‘Polar’ Netflix Review: Gratuitous in Every Way — For Better and for Worse
In the opening moments of Netflix’s new movie Polar, a retired assassin snorts cocaine outside his mansion in the middle of the jungle as a beautiful young woman steps out of a swimming pool, offers him oral sex, and then kills him instead. This all happens in the span of a few minutes. It’s captivating, thrilling, and completely over the top all at once, and you could say that for pretty much the entire movie as well.
Hitting [Netflix] on Friday, January 25, Polar feels like John Wick cranked up way past 11. The action may not be quite as exquisite, but there’s a brutality to Polar that’s just as satisfying, even when director Jonas Åkerlund (a goth punk Scandinavian best known for his Beyonce music videos) seems most interested in making the audience squirm in their seats.
And squirm you will. There’s endless violence, torture porn, and an actual (softcore) porn scene starring Mads Mikkelsen. Buried under all that, there’s also a touching story about two depressed people struggling to find their own humanity, but considering its launchpad on Netflix, Polar makes it dangerously easy to switch over to The Office when things get ugly.
Polar really is gratuity for its own sake, and that means it’s not for everyone. Åkerlund and Mikkelsen have made a movie for themselves, but anyone else is more than welcome to come along for the ride.
“We’re both quite big fans of this exploitation feel,” Mikkelsen tells Inverse. “You know in the old days they had sexploitation, blaxploitation. There is something there that can be brutal and heartbreaking if instead of just touching the subject you stay on it and keep it in your face.”
“We decided early on that we wanted to push it a little bit and not hold back and not censor ourselves,” Åkerlund adds. “Plus, we’re Scandinavian so we have a little bit of a different shock level than the rest of the world.”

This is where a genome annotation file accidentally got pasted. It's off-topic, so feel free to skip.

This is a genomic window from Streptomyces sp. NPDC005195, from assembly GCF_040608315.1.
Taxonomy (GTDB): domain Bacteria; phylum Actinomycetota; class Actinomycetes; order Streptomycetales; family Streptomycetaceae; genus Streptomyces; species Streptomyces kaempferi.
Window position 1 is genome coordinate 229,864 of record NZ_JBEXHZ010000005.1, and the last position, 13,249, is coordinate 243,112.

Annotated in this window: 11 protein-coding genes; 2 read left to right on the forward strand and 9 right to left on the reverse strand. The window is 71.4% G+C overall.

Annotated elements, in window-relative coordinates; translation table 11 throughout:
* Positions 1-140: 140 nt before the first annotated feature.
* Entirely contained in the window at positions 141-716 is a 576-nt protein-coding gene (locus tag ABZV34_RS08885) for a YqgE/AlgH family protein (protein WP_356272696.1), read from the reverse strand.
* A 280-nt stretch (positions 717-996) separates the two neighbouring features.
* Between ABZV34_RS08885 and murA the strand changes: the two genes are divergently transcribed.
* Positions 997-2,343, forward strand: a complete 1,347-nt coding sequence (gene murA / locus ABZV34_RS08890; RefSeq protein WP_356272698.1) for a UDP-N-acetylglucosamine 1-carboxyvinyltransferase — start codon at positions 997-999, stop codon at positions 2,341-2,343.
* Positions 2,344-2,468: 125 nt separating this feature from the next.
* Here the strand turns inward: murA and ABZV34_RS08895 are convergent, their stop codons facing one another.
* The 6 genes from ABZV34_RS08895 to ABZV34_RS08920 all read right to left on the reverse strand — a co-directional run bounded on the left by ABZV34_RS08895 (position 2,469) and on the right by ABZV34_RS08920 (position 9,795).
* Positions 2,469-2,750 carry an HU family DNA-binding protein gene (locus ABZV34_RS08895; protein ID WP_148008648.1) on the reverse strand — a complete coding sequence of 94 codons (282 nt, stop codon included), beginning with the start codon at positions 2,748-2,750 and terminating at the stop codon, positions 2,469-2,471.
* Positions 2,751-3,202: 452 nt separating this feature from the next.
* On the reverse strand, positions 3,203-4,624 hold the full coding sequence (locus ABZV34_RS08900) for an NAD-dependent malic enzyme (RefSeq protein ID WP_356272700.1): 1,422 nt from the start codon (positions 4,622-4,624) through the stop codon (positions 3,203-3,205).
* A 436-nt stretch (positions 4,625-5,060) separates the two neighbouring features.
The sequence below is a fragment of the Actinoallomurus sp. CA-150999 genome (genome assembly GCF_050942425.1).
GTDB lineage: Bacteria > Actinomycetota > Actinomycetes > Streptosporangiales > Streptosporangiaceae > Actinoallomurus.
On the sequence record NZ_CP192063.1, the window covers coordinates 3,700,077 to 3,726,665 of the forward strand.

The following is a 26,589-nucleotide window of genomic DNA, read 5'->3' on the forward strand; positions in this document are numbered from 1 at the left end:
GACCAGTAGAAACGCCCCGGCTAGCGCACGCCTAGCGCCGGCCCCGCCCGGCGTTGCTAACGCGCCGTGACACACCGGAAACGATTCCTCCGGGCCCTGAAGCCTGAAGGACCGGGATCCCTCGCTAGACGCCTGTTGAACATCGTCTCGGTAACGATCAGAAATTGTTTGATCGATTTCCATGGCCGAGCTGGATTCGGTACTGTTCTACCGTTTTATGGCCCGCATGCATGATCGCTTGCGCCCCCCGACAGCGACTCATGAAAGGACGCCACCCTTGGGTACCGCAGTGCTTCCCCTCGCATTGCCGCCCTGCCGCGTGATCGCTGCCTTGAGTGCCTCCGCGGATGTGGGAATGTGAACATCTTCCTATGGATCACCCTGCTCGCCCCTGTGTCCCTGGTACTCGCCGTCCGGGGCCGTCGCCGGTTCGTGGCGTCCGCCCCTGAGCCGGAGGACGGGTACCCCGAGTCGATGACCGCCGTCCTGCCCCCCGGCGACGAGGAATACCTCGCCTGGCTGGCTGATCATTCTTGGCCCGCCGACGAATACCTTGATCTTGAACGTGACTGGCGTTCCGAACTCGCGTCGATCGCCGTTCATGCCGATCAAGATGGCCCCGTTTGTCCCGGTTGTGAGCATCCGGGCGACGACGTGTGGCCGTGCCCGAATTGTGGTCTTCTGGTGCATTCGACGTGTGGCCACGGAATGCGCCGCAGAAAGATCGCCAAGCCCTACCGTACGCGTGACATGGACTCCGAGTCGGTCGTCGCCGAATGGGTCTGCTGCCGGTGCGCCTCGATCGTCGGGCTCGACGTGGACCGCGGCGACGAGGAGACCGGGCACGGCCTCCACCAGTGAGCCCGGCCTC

The plot? The plot is beside the point, but Polar follows Duncan Vizla (Mikkelsen), an unstoppable assassin who’s just days away from retiring with a hefty pension. His boss (Matt Lucas in an impressively gruesome performance) would rather keep that money for himself. So he sends a team of killers after Duncan. As they wreak havoc across the U.S.A., Mikkelsen hides out in a cabin in Montana where he meets a depressed neighbor (Vanessa Hudgens) and tries to start a new life. Until the assassins show up.
From that point on its back to the non-stop sex, violence, drugs, and more violence right up until the very last scene.
The acting is fine (Mikkelsen’s monotone works perfectly as a desensitized killer, while Hudgens manages to find some truth in her few scenes as a depressed middle American teacher with no hope for the future). But much like the plot, the acting doesn’t really matter. It’s all about the violence, well, that and the visuals.
Polar can be overwhelming to look at. The camera moves rapidly, and whenever Duncan closes his eyes we see a kaleidoscope of murder meant to symbolize his scarred subconscious. The colors are saturated in a node to the movie’s origins as a graphic novel, though the source material looks nothing like what we see on screen.
Victor Santos’ Polar is a minimalist bloodbath, relying on a limited palette of reds, browns, and blacks. That doesn’t translate to the movie, which Åkerlund says he wanted to avoid turning into another Sin City, but he still took inspiration from the original Polar and the graphic novel format in general.
“The fact that we’re making a graphic novel gave us a little freedom in pushing stuff far and making stuff over the top,” he says.
It’s interesting to imagine what the Sin City version of Polar might have been. A more faithful adaptation could have looked like John Wick directed by Kandisnky, mixing intense violence with abstract visuals. Instead, Åkerlund and Mikkelsen give us a more straightforward, enjoyable grindhouse movie. It’s a perfectly decent way to spend your Friday night, just as long as you know what you’re getting into.
Polar hits Netflix on Friday, January 25.
*New on Netflix next in February 2019.